Wednesday, March 31, 2010

I'm Not Leering, I'm Peeking at Your Kindle

My friend Arlene forwarded me an article from today’s New York Times about the e-book era bumping book covers off the subway, the coffee table and the beach.

Book covers have had such a profound importance to both readers and publishers and I became a little panicked after reading the article. I LOVE BOOK COVERS! When I’m on an airplane or in a coffee shop, I always sneak a peek at what others are reading. And when I browse Maria’s, my local independent bookseller, book covers are what draw me in — the graphics, the colors, the typefaces used. A captivating book cover invites strangers to ask what you’re reading and whether you’d recommend the book. I wouldn’t feel the same about peering over someone’s shoulder to read their Kindle. (And with my deteriorating eyesight, the task would prove impossible or dangerous anyway.)

Publishers stand to lose as well. Book covers are an important marketing tool, a chance to create an iconic look that others recognize. (For example, the blood-red apple used on the black cover of Stephenie Meyers’ Twilight.)

In the bookstore, where a majority of sales still take place, covers play a crucial role. “If you have already passed that hurdle of having a customer be attracted to the cover, and then they pick up the book,” said Patricia Bostelman, vice president for marketing at Barnes & Noble, “an enormous battle has been won.”

I haven’t considered a Kindle because I love the heft of a book, the way the paper feels, how bookshelves add warmth and interest to a room (and say something fairly public about who you are by what you’re reading).

Have you purchased a book based on the title and book cover alone? Do you have a favorite book cover to share? I especially liked “The Curious Incident of the Dog in the Night-Time” whose cover has a cut-out of the black poodle. Or have you given up printed books in favor of e-readers?

Friday, March 26, 2010

Platforms (and I Don't Mean the Shoes)

I recently attended a Writer’s Digest webinar titled “What Editors and Agents Want.” Great information but sobering. Not only does a writer’s manuscript have to be well-written with a fresh theme, he or she must provide proof of platform. The 60 of us on the call paused for the punch line. Platform. Our ability to build a community willing to purchase our book. Examples include blog followers and Facebook friends. Well, that sent a panic through the group. The vast majority didn’t write a blog nor could they imagine building up 1,000 or more followers (the presenter’s recommendation).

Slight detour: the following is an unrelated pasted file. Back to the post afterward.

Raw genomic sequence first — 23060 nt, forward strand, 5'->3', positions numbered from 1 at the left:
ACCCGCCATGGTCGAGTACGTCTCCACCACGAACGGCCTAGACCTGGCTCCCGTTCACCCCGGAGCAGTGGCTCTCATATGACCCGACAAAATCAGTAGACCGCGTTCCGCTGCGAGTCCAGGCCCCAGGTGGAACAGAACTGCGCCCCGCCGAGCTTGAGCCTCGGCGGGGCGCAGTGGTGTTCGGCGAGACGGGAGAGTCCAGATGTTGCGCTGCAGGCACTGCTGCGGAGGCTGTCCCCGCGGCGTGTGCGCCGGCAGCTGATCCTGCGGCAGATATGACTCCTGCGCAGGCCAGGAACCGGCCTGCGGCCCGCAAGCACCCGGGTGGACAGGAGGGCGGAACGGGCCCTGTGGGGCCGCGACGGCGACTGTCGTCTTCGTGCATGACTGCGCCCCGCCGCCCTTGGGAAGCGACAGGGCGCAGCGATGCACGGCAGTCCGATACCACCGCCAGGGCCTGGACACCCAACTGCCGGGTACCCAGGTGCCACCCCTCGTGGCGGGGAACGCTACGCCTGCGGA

Publishers aren’t willing to take risks as they did in the old days. They want to know a writer will be a partner in marketing the book and generating sales. The presenter acknowledged platform is more important when pitching a non-fiction book. You have to be an “expert” of sorts to prove your book has credibility and platform adds to that. Fiction writers won’t necessarily be held to the same standard but the question will be asked. “Who will want to read your book?”

I have 126 Facebook friends. I could increase those numbers by adding work colleagues from Goodwills across the country or school mates from childhood but the platform would be artificial. Just because someone remembers me from grade school or has met me at a conference doesn’t mean he or she would buy my book. Plus, I have a love-hate relationship with Facebook right now. Posts I want to read are buried in hundreds of non-sensical ones from people with whom I rarely connect. Do I really want to add another 500 people who really don't give a hoot about me?

I have a hard enough time writing my blog regularly and only a few people actually read it once I post (thanks, guys!). Sitting in my chair, this dreary Friday morning, I’m overwhelmed with how to build my blog readership. If you have ideas, just let me know. I think it counts if you sign up your pets as followers.

Sunday, March 14, 2010

Does Resisting Hardwork Make Me (gasp) a Slacker?

I had a friend and my sister both tell me they’ve been checking for a new blog. And it’s been more than a month. I tell myself I’ve been too busy with work, writing on the book, writing short stories and sending them out, etc. That’s a crock of doo-doo.

Writing on a consistent basis – book, blog, journal – is hard work. On some level, I’ve been resisting that hard work.

The same friend sent me this quote:
"The great composer does not set to work because he is inspired," wrote music critic Ernest Newman, "but becomes inspired because he is working. Beethoven, Wagner, Bach, and Mozart settled down day after day to the job in hand. They didn't waste time waiting for inspiration."

I’m not comparing myself to a great composer but the reality is the same. Any creative person must be committed to his/her craft, good days, bad days, rainy days, sunny days. I’m admitting to my readership of nine or so people that I’ve not been committed.

I’m still at about the 40,000-word mark on the novel. That’s about halfway. I’ve been stuck at this point like a dieter who’s reached a plateau. Like someone with OCD, I go back over previous work and rewrite, tweak, rearrange.

Slogging through that first rough draft is priority one. Blogging on a more consistent basis, priority two.

I think the principle can be applied to most people and most endeavors. Have you wanted to learn to paint or take a photography class but work, children, life get in the way? Have you wanted to open your own business but the timing hasn’t been right? We’ve all been stuck. What have you done to become unstuck?